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Card Hunter Review: Something free should not be so good



When I first learnt about Card Hunter from Direcow, Penny-Arcade and Rock Paper Shotgun, I figured that coming from so many people I trusted, it had to be good. I didn’t know how good it was. The first day I started playing, I didn’t stop until 2am. And then managed to oversleep and get into work late. That’s how good it is.

Card hunter is a cross between an RPG and a CCG. The RPG is the skin and soul of the game, with the single player campaign mode following your exploits as a party of adventurers together with your DM, Gary, in the land of Cardhuntria, a fantasy land that looks a lot like D&D. The CCG is the muscles and skeleton of the game. Combat is played on a grid based battle map, with your party jostling for tactical advantage against the kobolds or golems Gary is throwing against you. Your abilities rely on the cards you draw in your decks, with opposing sides playing cards until both pass, the next turn starts and players redraw and continue the fight.


The beautiful convergence of RPG and CCG comes in its deck building mechanic, and when I say beautiful, I mean it. Items you pick up and equip change the composition of cards in your deck, which will totally change gameplay. For example, your wizard may have a lightning staff, or a staff of fireballs. If you know your party is going into an enchanted forest to deal with treants, equipping the staff of fireballs (and loading up on flammables) will allow you to torch to magical hippie trees and beat the battle that much more easily. It’s sheer elegance in its simplicity (points for whoever gets that reference).

The card game and RPG elements come together so well, I can actually imagine the system being used as an RPG. In fact, it probably already has, with some custom battle generators available to the public from within the game. The art style is also amazing, reminiscent of old D&D battle campaigns. In fact, after playing card hunter, it really reminds me of D&D 4th ed, with its power-based system (part of me actually thinks this is a better 4th ed).


Card Hunter is also a free to play, flash based browser game. Words like ‘free to play’ would normally send alarm bells ringing in my head. They usually mean that progress is ultimately random (Candy Crush), or a slog to play against unless you spend money (Hearthstone). Card hunter however turns all of these assumptions on its head. Yes, you could spend money to open chests of items, or speed up loot acquisition in the game, but this doesn’t really help you all that much. More importantly is your ability to strategize and bring the correct loadout of party members and items. Your legendary warhammer of destiny might be amazing, but you will want to swap in your common rusty cleaver instead if you will be dealing with oozes that ignore crushing damage.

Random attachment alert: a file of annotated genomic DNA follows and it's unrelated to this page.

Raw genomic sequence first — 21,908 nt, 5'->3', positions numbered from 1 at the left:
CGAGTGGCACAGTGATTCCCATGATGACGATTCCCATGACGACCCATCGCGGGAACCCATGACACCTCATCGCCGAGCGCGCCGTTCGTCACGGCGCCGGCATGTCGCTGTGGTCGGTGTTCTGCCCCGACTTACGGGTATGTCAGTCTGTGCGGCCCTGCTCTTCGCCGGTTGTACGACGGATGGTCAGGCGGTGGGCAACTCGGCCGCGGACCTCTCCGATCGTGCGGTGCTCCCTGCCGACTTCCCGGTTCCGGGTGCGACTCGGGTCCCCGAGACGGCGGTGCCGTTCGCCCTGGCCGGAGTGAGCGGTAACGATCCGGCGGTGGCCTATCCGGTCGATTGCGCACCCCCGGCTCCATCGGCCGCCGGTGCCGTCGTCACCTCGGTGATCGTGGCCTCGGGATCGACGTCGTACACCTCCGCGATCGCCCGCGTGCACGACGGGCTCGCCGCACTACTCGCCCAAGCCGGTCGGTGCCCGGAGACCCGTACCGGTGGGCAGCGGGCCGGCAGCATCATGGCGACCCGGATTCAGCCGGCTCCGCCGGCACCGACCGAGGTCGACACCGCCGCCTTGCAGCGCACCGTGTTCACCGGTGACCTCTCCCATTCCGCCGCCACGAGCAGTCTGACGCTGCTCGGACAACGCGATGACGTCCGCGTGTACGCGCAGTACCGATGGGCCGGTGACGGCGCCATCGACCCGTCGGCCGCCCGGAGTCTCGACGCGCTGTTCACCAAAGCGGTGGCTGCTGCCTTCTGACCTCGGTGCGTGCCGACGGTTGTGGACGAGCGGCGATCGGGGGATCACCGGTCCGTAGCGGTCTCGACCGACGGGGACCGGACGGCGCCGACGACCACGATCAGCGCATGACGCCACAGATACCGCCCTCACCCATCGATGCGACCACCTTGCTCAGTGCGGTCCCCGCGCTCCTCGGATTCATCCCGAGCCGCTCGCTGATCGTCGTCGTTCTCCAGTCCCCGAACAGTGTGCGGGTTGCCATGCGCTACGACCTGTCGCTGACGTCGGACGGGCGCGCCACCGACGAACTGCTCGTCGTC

Similarly, just because you have powerful attacks means doesn’t mean you will win all the time. The AI is brutal, rewarding smart tactical decisions over purely relying on your cards; if you choose to charge in, chances are your party will be cut to ribbons. Just like in a real RP scenario. I have often discarded other cards to keep my basic moves purely for tactical repositioning. What you’d likely spend money on is purely for cosmetic changes on your party, or to unlock additional campaign adventures. And I’m ok with that! I’d much rather have an enjoyable time in free-to-play, and give the creators money because they deserve it, than to have a mediocre slog of a time, and have to pay them just to make the experience enjoyable.

The one place I haven’t checked out yet is the multiplayer. I don’t know how equipment will affect playing against other people, but honestly, I have been having so much fun in the campaign that I can’t tear myself away.

The best part is, it’s free! If you don’t believe what I’ve said, you can check it out yourself. And you really don’t need to pay a single cent to enjoy Card Hunter, unless you honestly think they deserve it.

Card hunter is out now, and you need to go sign up.


Singapore’s resident Press Ganger, that is, the man to go to for Privateer Press’ WARMACHINE, and HORDES. Kakita also dabbles in Games Workshop’s WARHAMMER FANTASY and WARHAMMER 40K lines.

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